. wardly turned end 46 of spring-30. .Follower 27' is where its lower end 40 is hooked toan L-shaped, in-
stepped at 27a so that the forward portion adjacent slot 45 is lower than the rear or cartridge engaging part.
This permits thefollower to clearthe arms 41 of guide element 38 when theyare located in notches 42-44 and when follower 27 is at the top of the magazine after de 7 I livering the last cartridge.
cover plate 31 at the bottomof the'magazine constantly I urges follower 27 upwardly. Cover plate 31 is secured to the magazine by integrally formed lugs 32' whichare bent into appropriate openings 33 in the front and rear.
walls 20 and of the magazine (Figs. 3 and 4).
Follower spring functions to urge follower 27 and cartridges 14, when located'in magazine 10, upwardly towards the open end or mouth of magazine, 10, and
cartridges14 are prevented from'being' pushed out of the mouth of magazine 10 by inturned holddown lips 34 and 35 formed in the upper edges 18 and. 19, respectively, of the magazine. Notches 36' and 37. which are cut in the respective sides '21 and 22,'forwardly of lips. 34 and 35 at their upper edges, permit the insertion or delivery of cartridges 14. That is, the magazine is loaded by placing the head of a cartridge between notches 36 and 37 and forcing said cartridge downwardly against follower 27 compressing spring 30 and then sliding the cartridge rcarwardly against back plate 25 beneath lips 34 and 35. Conversely, when a cartridge in the position shown in Fig. 1 is to be fed from themagazine to the firing chamber, it is pushed forwardly by bolt 13 and then upwardly by the follower 27 when the head or rim of the cartridge clears holddown lips 34 and 35.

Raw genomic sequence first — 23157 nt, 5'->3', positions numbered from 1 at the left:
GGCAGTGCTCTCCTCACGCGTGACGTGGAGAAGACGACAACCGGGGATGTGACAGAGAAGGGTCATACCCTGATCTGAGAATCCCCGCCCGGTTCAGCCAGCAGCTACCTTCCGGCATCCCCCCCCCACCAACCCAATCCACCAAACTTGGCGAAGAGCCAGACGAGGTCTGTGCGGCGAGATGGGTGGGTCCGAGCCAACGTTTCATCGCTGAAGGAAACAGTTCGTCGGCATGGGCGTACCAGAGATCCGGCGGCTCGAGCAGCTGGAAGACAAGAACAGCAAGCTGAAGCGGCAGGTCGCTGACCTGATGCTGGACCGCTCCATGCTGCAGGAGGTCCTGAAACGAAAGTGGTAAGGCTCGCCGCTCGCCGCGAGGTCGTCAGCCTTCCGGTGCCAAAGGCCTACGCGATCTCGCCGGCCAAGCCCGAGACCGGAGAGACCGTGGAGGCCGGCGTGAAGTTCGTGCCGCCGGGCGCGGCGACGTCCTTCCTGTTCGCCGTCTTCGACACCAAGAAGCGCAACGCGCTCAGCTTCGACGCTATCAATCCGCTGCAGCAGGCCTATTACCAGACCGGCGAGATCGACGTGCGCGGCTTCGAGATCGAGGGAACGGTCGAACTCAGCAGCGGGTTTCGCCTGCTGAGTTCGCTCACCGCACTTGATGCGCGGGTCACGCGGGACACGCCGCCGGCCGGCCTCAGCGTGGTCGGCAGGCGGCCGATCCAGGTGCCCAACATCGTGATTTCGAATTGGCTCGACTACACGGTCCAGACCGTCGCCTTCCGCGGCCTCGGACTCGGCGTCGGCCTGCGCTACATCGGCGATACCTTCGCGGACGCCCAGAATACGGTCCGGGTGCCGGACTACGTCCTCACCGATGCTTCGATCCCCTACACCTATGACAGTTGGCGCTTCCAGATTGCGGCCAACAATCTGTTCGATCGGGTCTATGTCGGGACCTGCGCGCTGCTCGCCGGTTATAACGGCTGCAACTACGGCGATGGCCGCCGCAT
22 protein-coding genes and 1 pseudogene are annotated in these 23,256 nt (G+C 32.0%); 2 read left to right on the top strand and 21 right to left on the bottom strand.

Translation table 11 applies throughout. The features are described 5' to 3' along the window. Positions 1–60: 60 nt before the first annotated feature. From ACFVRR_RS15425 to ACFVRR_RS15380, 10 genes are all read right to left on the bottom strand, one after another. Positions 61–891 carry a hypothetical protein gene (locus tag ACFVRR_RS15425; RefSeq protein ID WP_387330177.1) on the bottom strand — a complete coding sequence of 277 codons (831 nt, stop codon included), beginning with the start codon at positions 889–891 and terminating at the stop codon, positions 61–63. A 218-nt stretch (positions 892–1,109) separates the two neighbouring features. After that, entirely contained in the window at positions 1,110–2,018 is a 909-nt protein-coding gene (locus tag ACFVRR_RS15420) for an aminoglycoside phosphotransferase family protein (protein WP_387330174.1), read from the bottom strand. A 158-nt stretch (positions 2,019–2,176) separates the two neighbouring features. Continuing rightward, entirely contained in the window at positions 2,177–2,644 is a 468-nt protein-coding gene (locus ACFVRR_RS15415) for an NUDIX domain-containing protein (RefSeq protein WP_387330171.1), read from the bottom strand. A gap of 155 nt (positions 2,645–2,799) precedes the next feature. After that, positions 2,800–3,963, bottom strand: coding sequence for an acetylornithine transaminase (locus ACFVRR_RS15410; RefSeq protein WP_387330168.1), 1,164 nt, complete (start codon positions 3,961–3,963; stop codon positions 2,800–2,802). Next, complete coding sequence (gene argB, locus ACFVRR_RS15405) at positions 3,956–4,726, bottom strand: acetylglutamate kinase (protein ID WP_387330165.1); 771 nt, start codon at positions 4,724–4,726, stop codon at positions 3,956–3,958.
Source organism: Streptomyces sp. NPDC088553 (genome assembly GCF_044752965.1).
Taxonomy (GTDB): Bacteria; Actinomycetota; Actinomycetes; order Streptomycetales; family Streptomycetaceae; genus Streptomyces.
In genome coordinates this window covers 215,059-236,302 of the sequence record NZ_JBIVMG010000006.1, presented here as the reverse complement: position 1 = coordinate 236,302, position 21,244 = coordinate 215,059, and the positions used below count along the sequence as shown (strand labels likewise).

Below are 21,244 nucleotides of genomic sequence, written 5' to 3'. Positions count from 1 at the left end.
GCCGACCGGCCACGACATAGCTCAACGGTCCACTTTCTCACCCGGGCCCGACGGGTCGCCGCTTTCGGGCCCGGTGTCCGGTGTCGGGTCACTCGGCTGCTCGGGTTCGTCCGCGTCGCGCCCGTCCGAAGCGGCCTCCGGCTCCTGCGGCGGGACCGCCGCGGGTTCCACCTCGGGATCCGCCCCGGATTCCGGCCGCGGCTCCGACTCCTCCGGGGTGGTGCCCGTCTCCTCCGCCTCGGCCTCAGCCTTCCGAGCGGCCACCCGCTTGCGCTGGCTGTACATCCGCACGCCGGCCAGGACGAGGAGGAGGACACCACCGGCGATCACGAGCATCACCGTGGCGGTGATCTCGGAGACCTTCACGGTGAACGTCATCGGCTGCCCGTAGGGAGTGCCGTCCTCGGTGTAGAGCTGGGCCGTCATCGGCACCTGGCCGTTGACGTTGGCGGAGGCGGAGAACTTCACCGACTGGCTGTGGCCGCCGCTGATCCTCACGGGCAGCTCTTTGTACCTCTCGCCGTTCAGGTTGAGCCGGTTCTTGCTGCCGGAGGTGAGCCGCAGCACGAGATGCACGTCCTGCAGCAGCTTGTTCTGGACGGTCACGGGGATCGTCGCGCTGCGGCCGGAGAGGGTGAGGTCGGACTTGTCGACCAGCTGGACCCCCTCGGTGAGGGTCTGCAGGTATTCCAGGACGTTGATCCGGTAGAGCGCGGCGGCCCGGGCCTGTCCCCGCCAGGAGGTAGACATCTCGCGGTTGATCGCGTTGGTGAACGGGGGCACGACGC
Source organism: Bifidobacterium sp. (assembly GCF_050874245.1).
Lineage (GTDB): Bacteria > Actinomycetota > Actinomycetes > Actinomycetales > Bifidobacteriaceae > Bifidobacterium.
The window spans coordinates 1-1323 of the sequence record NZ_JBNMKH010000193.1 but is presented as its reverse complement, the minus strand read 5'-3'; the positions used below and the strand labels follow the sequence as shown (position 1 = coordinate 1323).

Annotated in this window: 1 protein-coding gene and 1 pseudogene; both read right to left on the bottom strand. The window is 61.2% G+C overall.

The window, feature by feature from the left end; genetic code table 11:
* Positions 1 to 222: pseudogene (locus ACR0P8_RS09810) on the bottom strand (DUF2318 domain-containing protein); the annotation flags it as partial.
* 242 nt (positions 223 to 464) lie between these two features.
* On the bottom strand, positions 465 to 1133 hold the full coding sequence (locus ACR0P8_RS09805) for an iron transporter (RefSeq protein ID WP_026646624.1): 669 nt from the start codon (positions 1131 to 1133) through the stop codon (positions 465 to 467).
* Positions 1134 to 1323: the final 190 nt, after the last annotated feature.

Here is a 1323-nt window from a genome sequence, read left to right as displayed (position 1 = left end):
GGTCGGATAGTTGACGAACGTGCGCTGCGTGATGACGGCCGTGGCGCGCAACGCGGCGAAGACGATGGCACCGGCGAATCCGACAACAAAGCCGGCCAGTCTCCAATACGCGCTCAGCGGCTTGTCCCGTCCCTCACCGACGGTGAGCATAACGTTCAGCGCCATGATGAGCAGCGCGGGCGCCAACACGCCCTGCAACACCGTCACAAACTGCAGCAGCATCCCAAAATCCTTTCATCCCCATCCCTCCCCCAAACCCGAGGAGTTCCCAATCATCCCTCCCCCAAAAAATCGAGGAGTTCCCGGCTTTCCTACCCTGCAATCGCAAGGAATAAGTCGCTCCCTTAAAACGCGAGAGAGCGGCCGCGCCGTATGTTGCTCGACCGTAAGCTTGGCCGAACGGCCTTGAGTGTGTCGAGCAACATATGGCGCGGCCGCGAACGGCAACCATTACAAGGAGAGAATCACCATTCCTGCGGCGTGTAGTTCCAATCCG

As illustrated more particularly by the dot-dash outlines of the cartridges in Fig. 3, a .22 caliber short cartridge is considerably shorter in length than the longrifle cartridge 14a, while a .22 caliber long 14b is of intermediate length. If used in a magazine specifically designed for only long-rifle cartridges, the short or long cartridges would tend to slip forwardly out of vertical alignment in the magazine and would tend to tilt downwardly as well, when pushed forwardly by bolt 13. This would cause the cartridges to jam between the bolt 13 and the forward end of the magazine. On the other hand, the cartridge might flip over and be caught between .he bolt and the rear of the barrel 16. In order to avoid uch difficulties it has been the practice heretofore either to use separate magazines specifically designed for each tjf the difierent sizes of cartridges, or to provide a separate insertable element for adapting a magazine, which s capable of holding long-rifle cartridges, so thatit will also hold longs or shorts. i